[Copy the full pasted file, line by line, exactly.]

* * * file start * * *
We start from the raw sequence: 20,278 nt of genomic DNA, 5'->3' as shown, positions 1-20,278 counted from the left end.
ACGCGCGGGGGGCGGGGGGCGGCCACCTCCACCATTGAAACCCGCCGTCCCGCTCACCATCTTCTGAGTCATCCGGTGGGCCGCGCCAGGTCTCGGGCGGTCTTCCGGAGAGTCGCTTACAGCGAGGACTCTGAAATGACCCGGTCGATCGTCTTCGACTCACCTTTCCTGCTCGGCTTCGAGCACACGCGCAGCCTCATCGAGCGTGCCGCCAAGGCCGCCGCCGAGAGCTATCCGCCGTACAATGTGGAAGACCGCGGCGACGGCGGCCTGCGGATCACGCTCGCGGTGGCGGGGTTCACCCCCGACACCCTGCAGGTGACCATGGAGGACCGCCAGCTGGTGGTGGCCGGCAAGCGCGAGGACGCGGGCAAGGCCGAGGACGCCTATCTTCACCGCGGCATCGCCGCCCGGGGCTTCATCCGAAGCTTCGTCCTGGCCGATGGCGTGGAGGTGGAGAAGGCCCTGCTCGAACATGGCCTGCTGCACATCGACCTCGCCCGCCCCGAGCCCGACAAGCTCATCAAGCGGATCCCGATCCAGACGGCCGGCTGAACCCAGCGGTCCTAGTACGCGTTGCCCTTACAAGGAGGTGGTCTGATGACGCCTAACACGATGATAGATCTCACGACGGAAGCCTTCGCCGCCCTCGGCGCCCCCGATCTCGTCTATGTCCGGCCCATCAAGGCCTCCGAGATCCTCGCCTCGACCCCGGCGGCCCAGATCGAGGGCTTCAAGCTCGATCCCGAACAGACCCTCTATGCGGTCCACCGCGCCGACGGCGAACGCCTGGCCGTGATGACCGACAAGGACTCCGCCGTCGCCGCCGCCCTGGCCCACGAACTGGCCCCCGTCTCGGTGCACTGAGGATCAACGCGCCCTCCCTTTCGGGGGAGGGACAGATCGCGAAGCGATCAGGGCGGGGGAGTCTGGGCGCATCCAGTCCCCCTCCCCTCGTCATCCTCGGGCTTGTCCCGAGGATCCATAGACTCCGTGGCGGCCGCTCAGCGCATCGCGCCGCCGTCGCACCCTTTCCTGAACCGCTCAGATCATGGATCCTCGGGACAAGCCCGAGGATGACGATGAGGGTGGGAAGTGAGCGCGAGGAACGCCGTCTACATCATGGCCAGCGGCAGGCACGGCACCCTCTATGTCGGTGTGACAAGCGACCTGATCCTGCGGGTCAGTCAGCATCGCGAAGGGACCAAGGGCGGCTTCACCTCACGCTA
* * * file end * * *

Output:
We start from the raw sequence: 20,278 nt of genomic DNA, 5'->3' as shown, positions 1-20,278 counted from the left end.
ACGCGCGGGGGGCGGGGGGCGGCCACCTCCACCATTGAAACCCGCCGTCCCGCTCACCATCTTCTGAGTCATCCGGTGGGCCGCGCCAGGTCTCGGGCGGTCTTCCGGAGAGTCGCTTACAGCGAGGACTCTGAAATGACCCGGTCGATCGTCTTCGACTCACCTTTCCTGCTCGGCTTCGAGCACACGCGCAGCCTCATCGAGCGTGCCGCCAAGGCCGCCGCCGAGAGCTATCCGCCGTACAATGTGGAAGACCGCGGCGACGGCGGCCTGCGGATCACGCTCGCGGTGGCGGGGTTCACCCCCGACACCCTGCAGGTGACCATGGAGGACCGCCAGCTGGTGGTGGCCGGCAAGCGCGAGGACGCGGGCAAGGCCGAGGACGCCTATCTTCACCGCGGCATCGCCGCCCGGGGCTTCATCCGAAGCTTCGTCCTGGCCGATGGCGTGGAGGTGGAGAAGGCCCTGCTCGAACATGGCCTGCTGCACATCGACCTCGCCCGCCCCGAGCCCGACAAGCTCATCAAGCGGATCCCGATCCAGACGGCCGGCTGAACCCAGCGGTCCTAGTACGCGTTGCCCTTACAAGGAGGTGGTCTGATGACGCCTAACACGATGATAGATCTCACGACGGAAGCCTTCGCCGCCCTCGGCGCCCCCGATCTCGTCTATGTCCGGCCCATCAAGGCCTCCGAGATCCTCGCCTCGACCCCGGCGGCCCAGATCGAGGGCTTCAAGCTCGATCCCGAACAGACCCTCTATGCGGTCCACCGCGCCGACGGCGAACGCCTGGCCGTGATGACCGACAAGGACTCCGCCGTCGCCGCCGCCCTGGCCCACGAACTGGCCCCCGTCTCGGTGCACTGAGGATCAACGCGCCCTCCCTTTCGGGGGAGGGACAGATCGCGAAGCGATCAGGGCGGGGGAGTCTGGGCGCATCCAGTCCCCCTCCCCTCGTCATCCTCGGGCTTGTCCCGAGGATCCATAGACTCCGTGGCGGCCGCTCAGCGCATCGCGCCGCCGTCGCACCCTTTCCTGAACCGCTCAGATCATGGATCCTCGGGACAAGCCCGAGGATGACGATGAGGGTGGGAAGTGAGCGCGAGGAACGCCGTCTACATCATGGCCAGCGGCAGGCACGGCACCCTCTATGTCGGTGTGACAAGCGACCTGATCCTGCGGGTCAGTCAGCATCGCGAAGGGACCAAGGGCGGCTTCACCTCACGCTA